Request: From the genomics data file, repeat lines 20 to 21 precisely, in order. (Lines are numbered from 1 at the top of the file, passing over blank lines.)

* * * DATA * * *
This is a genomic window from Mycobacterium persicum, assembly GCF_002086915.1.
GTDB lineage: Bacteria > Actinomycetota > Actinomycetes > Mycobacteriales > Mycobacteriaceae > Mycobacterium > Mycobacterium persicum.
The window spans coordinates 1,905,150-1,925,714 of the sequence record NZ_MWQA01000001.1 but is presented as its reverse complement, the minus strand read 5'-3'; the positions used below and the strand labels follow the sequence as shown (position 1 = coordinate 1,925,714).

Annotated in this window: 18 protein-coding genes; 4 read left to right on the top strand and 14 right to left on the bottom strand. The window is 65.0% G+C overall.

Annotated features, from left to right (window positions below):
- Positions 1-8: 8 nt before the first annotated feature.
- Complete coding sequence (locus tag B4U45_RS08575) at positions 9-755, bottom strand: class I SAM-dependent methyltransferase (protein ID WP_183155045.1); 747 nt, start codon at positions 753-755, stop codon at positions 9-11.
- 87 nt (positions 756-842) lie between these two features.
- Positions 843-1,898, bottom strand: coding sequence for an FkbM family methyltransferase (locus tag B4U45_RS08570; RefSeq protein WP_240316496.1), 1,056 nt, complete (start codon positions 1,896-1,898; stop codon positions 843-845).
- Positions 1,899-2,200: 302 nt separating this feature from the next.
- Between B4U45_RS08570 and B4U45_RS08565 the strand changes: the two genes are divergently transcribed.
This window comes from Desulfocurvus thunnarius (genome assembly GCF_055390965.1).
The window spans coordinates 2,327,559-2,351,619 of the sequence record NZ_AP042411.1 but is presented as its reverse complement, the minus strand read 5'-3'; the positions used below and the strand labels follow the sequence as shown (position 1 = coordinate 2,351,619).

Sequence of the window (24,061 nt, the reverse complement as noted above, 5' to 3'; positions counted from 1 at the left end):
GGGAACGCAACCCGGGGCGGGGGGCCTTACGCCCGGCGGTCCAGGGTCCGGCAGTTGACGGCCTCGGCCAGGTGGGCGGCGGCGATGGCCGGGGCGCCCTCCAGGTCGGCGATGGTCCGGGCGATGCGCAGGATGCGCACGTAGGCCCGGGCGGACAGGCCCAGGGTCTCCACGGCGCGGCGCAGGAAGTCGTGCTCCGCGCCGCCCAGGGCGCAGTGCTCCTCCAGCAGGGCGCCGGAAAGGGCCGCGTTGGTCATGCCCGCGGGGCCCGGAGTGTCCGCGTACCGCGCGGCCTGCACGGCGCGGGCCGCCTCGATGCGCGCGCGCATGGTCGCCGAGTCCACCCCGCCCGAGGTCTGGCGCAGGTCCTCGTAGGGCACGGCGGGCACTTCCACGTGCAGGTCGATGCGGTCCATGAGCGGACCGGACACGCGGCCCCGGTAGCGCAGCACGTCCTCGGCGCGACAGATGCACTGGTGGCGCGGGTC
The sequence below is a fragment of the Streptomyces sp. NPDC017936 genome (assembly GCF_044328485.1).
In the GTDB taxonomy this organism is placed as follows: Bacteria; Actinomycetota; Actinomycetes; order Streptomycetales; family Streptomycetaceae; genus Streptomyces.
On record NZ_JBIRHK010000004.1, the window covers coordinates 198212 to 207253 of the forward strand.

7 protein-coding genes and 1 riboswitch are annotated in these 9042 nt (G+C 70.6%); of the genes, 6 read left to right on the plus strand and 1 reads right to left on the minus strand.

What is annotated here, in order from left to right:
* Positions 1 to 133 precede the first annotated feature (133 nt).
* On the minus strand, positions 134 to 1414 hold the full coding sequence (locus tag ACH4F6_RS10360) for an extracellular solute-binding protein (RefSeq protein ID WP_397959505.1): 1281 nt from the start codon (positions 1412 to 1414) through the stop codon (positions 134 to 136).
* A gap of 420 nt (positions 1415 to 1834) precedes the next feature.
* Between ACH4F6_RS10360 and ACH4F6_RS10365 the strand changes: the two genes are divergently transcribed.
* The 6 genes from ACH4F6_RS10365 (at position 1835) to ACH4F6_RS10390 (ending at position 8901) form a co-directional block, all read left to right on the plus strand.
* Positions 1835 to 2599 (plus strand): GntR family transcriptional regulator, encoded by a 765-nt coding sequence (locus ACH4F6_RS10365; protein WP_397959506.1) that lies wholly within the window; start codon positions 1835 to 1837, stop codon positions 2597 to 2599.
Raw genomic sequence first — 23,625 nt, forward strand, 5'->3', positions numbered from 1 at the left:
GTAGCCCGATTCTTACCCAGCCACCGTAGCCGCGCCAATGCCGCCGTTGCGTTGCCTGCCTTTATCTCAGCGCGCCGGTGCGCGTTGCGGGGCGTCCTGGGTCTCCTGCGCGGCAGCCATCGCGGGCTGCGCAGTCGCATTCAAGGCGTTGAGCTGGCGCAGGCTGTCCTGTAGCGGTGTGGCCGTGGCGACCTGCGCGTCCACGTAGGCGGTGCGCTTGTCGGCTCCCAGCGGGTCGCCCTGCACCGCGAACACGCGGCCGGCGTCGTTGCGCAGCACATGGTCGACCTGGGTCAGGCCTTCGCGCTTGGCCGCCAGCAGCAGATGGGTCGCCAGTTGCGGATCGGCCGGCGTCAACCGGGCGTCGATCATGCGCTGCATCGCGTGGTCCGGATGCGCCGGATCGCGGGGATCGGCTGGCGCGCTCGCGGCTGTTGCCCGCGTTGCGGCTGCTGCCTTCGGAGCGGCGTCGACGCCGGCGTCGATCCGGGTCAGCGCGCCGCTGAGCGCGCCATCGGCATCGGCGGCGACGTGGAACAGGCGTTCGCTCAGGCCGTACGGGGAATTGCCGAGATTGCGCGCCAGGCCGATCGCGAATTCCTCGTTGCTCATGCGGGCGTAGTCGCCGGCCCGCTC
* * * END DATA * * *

What is annotated here, in order from left to right:
* Positions 1 to 133 precede the first annotated feature (133 nt).